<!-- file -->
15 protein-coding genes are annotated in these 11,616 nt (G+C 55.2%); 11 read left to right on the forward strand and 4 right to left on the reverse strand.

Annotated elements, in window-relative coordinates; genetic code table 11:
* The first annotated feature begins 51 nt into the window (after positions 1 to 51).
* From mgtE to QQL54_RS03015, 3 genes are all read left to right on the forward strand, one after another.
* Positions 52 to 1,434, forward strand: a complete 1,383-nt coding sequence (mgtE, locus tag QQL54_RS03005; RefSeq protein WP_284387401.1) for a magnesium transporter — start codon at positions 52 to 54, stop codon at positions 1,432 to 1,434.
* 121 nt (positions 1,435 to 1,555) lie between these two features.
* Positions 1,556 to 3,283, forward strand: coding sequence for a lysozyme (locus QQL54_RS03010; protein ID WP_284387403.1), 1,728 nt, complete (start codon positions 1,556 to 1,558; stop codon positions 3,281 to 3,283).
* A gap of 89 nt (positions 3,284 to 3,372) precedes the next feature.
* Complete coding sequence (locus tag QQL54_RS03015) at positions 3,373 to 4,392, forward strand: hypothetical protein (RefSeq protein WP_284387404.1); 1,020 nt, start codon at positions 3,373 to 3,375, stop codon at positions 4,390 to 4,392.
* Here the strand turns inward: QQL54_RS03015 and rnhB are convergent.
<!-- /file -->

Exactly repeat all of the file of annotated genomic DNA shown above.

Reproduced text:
15 protein-coding genes are annotated in these 11,616 nt (G+C 55.2%); 11 read left to right on the forward strand and 4 right to left on the reverse strand.

Annotated elements, in window-relative coordinates; genetic code table 11:
* The first annotated feature begins 51 nt into the window (after positions 1 to 51).
* From mgtE to QQL54_RS03015, 3 genes are all read left to right on the forward strand, one after another.
* Positions 52 to 1,434, forward strand: a complete 1,383-nt coding sequence (mgtE, locus tag QQL54_RS03005; RefSeq protein WP_284387401.1) for a magnesium transporter — start codon at positions 52 to 54, stop codon at positions 1,432 to 1,434.
* 121 nt (positions 1,435 to 1,555) lie between these two features.
* Positions 1,556 to 3,283, forward strand: coding sequence for a lysozyme (locus QQL54_RS03010; protein ID WP_284387403.1), 1,728 nt, complete (start codon positions 1,556 to 1,558; stop codon positions 3,281 to 3,283).
* A gap of 89 nt (positions 3,284 to 3,372) precedes the next feature.
* Complete coding sequence (locus tag QQL54_RS03015) at positions 3,373 to 4,392, forward strand: hypothetical protein (RefSeq protein WP_284387404.1); 1,020 nt, start codon at positions 3,373 to 3,375, stop codon at positions 4,390 to 4,392.
* Here the strand turns inward: QQL54_RS03015 and rnhB are convergent.